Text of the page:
Having had to make considerable changes to their internal processes to accommodate the new Agency Workers Regulations, U.K. staffing agencies now must prepare for another piece of far-reaching employment reform: automatic pension participation, which begins to go into effect in October.
Historically, U.K. workers had the option of participating in their employer’s pension programs. Employees were invited to opt in to pension arrangements; however, this system has failed to establish what the government perceives as adequate pension cover among the working population. In 2006, the U.K. government produced a white paper that introduced the concept of "soft compulsion" into workplace pension plans, a provision that was ultimately approved in the Pensions Act 2011. Simply put, employees are automatically enrolled in pension programs, though after enrollment, they have the option of opting out. Following an opt-out, the worker must be refunded moneys paid into the program.
Automatic Enrollment. The reforms require employers to enroll all employees (earning more than £7,500 per annum) automatically and make contributions to a pension plan on their behalf. The Act allows for an optional waiting period — automatic enrollment can be deferred for up to three months to help those employing short-term and seasonal staff. However, only once they have been enrolled may employees then choose to opt out of a pension scheme.
Under the reform, employers must contribute a minimum of 3 percent of employees' salaries, employees must contribute at least 4 percent of their salary, with the government contributing another one percent to the pension plan. Employers that do not have their own pension program in place can participate in a new national pension scheme (the National Employment Savings Trust or ‘NEST’) that was set up.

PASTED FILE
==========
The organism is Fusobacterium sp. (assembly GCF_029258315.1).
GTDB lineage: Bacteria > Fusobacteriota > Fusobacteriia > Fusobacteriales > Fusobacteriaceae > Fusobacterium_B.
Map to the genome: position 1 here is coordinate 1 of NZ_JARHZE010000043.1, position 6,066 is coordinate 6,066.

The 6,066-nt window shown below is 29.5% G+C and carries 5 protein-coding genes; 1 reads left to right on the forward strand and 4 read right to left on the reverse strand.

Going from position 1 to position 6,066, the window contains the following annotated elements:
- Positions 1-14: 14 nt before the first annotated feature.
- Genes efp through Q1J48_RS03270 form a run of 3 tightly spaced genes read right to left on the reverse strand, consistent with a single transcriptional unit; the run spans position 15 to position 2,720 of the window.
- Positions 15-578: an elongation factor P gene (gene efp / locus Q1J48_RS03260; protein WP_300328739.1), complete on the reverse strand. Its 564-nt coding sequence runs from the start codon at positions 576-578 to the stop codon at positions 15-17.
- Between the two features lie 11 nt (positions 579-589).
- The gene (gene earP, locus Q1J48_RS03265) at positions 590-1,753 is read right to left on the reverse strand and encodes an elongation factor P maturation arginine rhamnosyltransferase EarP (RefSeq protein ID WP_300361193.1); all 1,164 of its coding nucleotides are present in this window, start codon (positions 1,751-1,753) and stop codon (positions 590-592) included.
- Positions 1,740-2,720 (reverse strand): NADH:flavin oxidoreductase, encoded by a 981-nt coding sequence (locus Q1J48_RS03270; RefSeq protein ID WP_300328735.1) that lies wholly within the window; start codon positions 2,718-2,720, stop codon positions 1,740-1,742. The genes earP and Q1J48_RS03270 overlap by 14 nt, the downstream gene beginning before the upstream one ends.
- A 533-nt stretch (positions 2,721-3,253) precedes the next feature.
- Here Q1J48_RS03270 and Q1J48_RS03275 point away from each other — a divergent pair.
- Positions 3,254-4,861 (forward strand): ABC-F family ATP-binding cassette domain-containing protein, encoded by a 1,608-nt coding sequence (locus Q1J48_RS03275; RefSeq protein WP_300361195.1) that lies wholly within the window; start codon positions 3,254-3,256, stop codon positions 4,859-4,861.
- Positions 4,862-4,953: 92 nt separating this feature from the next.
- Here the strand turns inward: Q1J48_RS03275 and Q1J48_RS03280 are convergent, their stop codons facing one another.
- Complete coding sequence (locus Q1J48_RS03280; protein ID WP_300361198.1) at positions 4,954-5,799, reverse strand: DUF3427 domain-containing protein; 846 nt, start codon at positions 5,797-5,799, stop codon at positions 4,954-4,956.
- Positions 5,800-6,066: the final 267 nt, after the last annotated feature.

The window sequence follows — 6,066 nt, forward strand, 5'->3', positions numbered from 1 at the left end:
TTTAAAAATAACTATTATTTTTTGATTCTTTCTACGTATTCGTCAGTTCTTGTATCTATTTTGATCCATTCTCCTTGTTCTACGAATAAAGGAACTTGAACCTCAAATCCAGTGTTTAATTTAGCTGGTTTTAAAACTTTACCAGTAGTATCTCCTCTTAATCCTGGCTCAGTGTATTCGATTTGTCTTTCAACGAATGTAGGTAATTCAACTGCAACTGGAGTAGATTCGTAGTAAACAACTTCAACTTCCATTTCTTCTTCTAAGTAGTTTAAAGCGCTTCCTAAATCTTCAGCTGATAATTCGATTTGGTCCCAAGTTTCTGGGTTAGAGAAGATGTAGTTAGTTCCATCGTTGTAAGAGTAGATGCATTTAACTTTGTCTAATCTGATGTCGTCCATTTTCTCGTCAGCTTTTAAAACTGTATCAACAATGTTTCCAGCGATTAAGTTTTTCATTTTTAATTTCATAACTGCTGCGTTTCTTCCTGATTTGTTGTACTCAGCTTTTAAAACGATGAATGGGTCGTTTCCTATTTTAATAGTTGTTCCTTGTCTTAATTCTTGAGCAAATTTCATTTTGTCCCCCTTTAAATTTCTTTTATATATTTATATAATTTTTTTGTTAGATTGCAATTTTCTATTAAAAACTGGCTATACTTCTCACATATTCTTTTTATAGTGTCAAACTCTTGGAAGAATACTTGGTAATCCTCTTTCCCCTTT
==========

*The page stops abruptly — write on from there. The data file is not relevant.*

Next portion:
The implementation of the new regime will start in October 2012 for the largest employers (with over 120,000 employees), continuing for employers of between 50,000 and 119,999 in November 2012, although these employers may participate earlier, from July 2012, if they wish. Other employers will be included in monthly stages, in order of size (again employers may choose an earlier date subject to certain conditions). Employers having fewer than 50 employees will be included in May 2015 (a year later than was originally proposed following lobbying by the business community).
Contingent Impact. Staffing providers will have to enroll their temporary workers after 12 weeks on assignment with the agency. However, the staged implementation will create some imbalance in the market given that large staffing agencies will have to amend their processes much sooner than smaller ones. A concern among those in the industry is that most temporary workers will choose to opt out after being enrolled, creating more administration for staffing agency personnel — typically, temporary workers prefer to take advantage of cash now rather than deferring it until retirement. The administrative costs involved in refunding the workers’ contributions upon opt-out could be higher than the contributions themselves.
“Although the changes are being phased in and not all [companies will be affected] in 2012, it is important to start getting to grips with the practical implications of auto-enrollment,” says Scott Pendry, policy advisor to the Recruitment and Employment Confederation.
Preparations. With a definitive timescale in terms of considering the implications of the new legislation, companies and staffing providers must begin to assess its potential impact on pension and wider total remuneration costs. They should be calculating their likely start date for compliance and putting together an action plan to consider the implications of the new legislation and the potential impact of the additional pension and implementation costs in their financial planning. They should also be considering whether to use their existing employer-sponsored arrangements or through the new NEST vehicle.
The Pensions Act 2011 implements a number of other fundamental changes to pension provision in response to shifts in demographic, social and economic contexts. Life expectancy has increased by 40 percent over the past 25 years, with pensioners now outnumbering those under the age of 16 in the U.K. By 2031, almost a quarter of the population will be over 65 (five percent higher than today's number). Meanwhile, the State Pension age for women will rise faster than originally planned starting in April 2016, equalizing with the age for men at 65 by November 2018 and, between December 2018 and October 2020, that age for both will be increased to 66.
While the pension reforms have been broadly welcomed by the business community, for staffing agencies, the reforms will require more administration and add to their costs when they have only just been obliged to implement extensive new procedures to comply with the Agency Workers Regulations. The staffing industry is also waiting to see what compliance mechanisms will be put in place.
Given, the current economic uncertainty, staffing agencies are likely to be worried that passing on the additional cost burden to their customers will not be easy.